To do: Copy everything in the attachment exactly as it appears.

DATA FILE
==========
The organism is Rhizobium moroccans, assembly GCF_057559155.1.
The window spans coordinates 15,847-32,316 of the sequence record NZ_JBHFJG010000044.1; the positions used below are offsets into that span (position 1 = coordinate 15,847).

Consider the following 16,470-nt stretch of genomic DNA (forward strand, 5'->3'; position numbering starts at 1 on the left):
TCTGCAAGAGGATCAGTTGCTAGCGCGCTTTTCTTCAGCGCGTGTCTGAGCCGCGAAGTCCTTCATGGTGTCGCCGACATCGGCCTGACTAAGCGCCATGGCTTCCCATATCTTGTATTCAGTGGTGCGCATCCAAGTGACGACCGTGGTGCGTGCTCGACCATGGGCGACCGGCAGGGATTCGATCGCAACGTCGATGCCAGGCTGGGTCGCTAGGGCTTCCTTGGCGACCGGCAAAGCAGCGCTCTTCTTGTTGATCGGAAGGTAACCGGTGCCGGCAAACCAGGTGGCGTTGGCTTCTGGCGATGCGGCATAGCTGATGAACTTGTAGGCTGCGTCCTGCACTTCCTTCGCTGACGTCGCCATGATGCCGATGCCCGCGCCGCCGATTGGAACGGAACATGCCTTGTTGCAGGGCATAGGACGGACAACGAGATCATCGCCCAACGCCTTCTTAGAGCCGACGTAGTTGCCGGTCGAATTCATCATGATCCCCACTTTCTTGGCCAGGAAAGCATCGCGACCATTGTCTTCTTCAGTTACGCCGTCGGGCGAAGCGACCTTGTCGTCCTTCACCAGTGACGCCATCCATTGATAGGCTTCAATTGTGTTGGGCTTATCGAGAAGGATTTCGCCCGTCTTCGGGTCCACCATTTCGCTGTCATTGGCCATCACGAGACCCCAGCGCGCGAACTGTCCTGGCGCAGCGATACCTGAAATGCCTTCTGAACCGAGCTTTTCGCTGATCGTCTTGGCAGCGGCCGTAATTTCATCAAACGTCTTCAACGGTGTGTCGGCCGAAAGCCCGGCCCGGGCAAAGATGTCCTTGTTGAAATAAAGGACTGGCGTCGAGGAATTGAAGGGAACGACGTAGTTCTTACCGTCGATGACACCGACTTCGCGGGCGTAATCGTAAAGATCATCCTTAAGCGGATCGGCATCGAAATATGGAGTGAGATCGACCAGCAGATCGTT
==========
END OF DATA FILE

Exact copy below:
The organism is Rhizobium moroccans, assembly GCF_057559155.1.
The window spans coordinates 15,847-32,316 of the sequence record NZ_JBHFJG010000044.1; the positions used below are offsets into that span (position 1 = coordinate 15,847).

Consider the following 16,470-nt stretch of genomic DNA (forward strand, 5'->3'; position numbering starts at 1 on the left):
TCTGCAAGAGGATCAGTTGCTAGCGCGCTTTTCTTCAGCGCGTGTCTGAGCCGCGAAGTCCTTCATGGTGTCGCCGACATCGGCCTGACTAAGCGCCATGGCTTCCCATATCTTGTATTCAGTGGTGCGCATCCAAGTGACGACCGTGGTGCGTGCTCGACCATGGGCGACCGGCAGGGATTCGATCGCAACGTCGATGCCAGGCTGGGTCGCTAGGGCTTCCTTGGCGACCGGCAAAGCAGCGCTCTTCTTGTTGATCGGAAGGTAACCGGTGCCGGCAAACCAGGTGGCGTTGGCTTCTGGCGATGCGGCATAGCTGATGAACTTGTAGGCTGCGTCCTGCACTTCCTTCGCTGACGTCGCCATGATGCCGATGCCCGCGCCGCCGATTGGAACGGAACATGCCTTGTTGCAGGGCATAGGACGGACAACGAGATCATCGCCCAACGCCTTCTTAGAGCCGACGTAGTTGCCGGTCGAATTCATCATGATCCCCACTTTCTTGGCCAGGAAAGCATCGCGACCATTGTCTTCTTCAGTTACGCCGTCGGGCGAAGCGACCTTGTCGTCCTTCACCAGTGACGCCATCCATTGATAGGCTTCAATTGTGTTGGGCTTATCGAGAAGGATTTCGCCCGTCTTCGGGTCCACCATTTCGCTGTCATTGGCCATCACGAGACCCCAGCGCGCGAACTGTCCTGGCGCAGCGATACCTGAAATGCCTTCTGAACCGAGCTTTTCGCTGATCGTCTTGGCAGCGGCCGTAATTTCATCAAACGTCTTCAACGGTGTGTCGGCCGAAAGCCCGGCCCGGGCAAAGATGTCCTTGTTGAAATAAAGGACTGGCGTCGAGGAATTGAAGGGAACGACGTAGTTCTTACCGTCGATGACACCGACTTCGCGGGCGTAATCGTAAAGATCATCCTTAAGCGGATCGGCATCGAAATATGGAGTGAGATCGACCAGCAGATCGTT